By John J. Kruzel
American Forces Press Service
Dec. 10, 2009 - The commander of U.S. and international forces in Afghanistan today wrapped up a round of hearings on Capitol Hill regarding the new U.S. approach to Afghanistan and Pakistan. The themes Army Gen. Stanley A. McChrystal touched on in appearances before members of both chambers of Congress this week were consistent: he embraced the plan that sends 30,000 more troops to Afghanistan and sets a flexible date for beginning a withdrawal, and expressed measured optimism in its potential to reverse insurgents' momentum.
"The president's decision rapidly resources our strategy, recognizing that the next 18 months will likely be decisive and ultimately enable success," he told the House Foreign Affairs Committee today. "I fully support the president's decision."
President Barack Obama last week announced a U.S. strategy for Afghanistan that will bring the number of forces there to roughly 100,000 over the next six months, with the nonbinding goal of beginning to withdraw troops starting July 2011. The Dec. 1 unveiling of the new U.S. approach culminated months of deliberations the president held with senior advisors.
McChyrstal today said he participated fully in the president's assessment and decision-making process, providing his recommendations and best military advice throughout the discussion.
"Combined with insights and policy considerations from across our government, I believe the decisions that came from that process reflect a realistic and effective approach," he said.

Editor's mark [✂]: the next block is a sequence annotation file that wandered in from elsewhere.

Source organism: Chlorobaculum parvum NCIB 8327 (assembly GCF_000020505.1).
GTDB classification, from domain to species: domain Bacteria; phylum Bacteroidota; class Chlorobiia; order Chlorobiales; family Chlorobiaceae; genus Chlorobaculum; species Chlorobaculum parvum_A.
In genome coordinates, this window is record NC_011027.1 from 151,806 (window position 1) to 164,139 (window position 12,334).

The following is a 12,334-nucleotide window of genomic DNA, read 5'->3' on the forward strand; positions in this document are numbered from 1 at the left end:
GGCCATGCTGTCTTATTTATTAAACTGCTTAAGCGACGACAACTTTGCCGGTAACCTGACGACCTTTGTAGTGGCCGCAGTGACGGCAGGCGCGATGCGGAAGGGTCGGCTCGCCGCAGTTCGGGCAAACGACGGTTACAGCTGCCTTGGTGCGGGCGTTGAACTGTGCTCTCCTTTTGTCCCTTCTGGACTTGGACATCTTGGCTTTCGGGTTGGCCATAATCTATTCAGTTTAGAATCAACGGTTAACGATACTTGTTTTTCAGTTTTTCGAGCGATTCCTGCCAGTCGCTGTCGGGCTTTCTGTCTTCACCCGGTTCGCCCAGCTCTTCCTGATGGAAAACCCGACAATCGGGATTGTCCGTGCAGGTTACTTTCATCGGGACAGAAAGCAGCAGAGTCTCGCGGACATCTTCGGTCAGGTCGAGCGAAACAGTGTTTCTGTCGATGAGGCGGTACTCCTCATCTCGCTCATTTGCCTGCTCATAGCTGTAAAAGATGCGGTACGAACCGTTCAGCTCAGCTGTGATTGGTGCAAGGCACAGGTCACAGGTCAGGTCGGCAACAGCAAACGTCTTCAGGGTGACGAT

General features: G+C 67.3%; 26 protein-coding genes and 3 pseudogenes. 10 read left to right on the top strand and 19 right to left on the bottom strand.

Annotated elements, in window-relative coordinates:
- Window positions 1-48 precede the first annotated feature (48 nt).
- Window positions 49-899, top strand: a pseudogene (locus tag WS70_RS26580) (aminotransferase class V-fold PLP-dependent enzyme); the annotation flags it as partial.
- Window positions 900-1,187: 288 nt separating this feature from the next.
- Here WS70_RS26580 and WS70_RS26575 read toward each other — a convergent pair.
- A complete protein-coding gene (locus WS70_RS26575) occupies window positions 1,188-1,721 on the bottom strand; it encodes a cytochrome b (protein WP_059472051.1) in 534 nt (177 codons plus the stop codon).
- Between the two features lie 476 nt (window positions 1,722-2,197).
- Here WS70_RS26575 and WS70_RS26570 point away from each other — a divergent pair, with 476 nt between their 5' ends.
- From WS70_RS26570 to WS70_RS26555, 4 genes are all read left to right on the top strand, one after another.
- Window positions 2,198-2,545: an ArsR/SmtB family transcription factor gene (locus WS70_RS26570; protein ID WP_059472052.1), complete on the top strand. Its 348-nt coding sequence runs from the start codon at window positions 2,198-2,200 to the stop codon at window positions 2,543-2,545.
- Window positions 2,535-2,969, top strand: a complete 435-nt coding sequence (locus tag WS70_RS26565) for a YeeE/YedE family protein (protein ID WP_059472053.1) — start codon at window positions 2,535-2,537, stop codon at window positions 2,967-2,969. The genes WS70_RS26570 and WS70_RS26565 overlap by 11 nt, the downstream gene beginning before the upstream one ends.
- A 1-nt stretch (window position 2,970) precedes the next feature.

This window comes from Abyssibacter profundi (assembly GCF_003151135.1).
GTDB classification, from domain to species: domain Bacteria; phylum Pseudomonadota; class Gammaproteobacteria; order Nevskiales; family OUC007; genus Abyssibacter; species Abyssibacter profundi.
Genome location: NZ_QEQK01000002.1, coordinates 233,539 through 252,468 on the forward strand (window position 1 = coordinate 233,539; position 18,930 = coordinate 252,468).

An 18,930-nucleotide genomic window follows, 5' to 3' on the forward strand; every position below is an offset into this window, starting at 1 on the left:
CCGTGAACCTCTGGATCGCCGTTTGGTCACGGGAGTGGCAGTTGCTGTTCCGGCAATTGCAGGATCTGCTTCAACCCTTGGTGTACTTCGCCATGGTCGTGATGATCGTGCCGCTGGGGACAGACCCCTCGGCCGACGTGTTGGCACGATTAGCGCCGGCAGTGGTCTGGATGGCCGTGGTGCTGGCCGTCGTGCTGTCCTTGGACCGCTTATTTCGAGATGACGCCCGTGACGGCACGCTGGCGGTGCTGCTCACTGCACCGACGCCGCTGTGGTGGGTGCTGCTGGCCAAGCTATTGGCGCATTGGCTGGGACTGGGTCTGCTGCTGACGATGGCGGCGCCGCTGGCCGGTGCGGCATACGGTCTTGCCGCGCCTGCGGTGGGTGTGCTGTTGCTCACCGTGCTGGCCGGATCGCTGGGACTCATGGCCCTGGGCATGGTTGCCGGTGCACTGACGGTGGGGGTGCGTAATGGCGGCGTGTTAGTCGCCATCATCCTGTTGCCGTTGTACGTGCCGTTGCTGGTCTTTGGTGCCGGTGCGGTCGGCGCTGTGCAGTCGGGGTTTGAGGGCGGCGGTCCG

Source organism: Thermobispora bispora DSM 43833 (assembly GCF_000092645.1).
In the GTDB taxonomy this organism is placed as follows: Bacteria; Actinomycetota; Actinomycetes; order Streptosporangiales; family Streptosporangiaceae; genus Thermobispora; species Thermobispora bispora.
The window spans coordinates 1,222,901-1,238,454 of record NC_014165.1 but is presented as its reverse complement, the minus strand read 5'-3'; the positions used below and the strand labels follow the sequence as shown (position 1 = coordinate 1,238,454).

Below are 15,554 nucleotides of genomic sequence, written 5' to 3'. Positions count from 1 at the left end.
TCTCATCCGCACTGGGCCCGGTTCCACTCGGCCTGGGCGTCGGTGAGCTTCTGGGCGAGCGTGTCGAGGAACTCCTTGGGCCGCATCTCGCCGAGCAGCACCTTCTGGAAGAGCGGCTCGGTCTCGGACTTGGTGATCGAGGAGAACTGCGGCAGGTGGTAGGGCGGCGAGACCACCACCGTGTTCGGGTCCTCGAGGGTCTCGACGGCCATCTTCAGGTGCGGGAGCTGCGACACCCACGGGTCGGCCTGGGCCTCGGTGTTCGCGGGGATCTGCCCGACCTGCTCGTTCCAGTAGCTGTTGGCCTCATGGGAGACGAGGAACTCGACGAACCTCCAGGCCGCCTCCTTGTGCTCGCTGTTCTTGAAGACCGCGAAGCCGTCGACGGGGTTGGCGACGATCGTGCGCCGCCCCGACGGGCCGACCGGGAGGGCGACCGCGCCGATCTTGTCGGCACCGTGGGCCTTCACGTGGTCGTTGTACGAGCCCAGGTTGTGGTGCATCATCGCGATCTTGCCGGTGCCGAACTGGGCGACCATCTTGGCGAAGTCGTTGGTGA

This strategy, he added, requires reversing the current momentum of the Taliban while creating "the time and space to develop Afghan security and governance capacity." Among the crucial tasks necessary to achieving success is the training of tens of thousands of Afghan soldiers and police, he added.
The Defense Department this week identified roughly half of the forces to be deployed to Afghanistan, including some 1,500 Marines from Camp Lejeune, N.C., who will deploy later this month, and 6,200 Marines of Regimental Combat Team 2 at Camp Lejeune alerted for deployment early in the spring.
The 1st Marine Expeditionary Force at Camp Pendleton, Calif., also will deploy 800 Marines in the spring, along with an influx of 3,400 soldiers from the 1st Brigade Combat Team from the Army's 10th Mountain Division at Fort Drum, N.Y., department officials said.
Six months into his tenure as the top commander in Afghanistan, McChyrstal said today he expects to return to the war zone with a greater sense of the mission at hand.
"I believe that, with the president's decision and ongoing reforms I outlined in our initial assessment, our efforts are now empowered with a greater sense of clarity, capability, commitment and confidence," he said.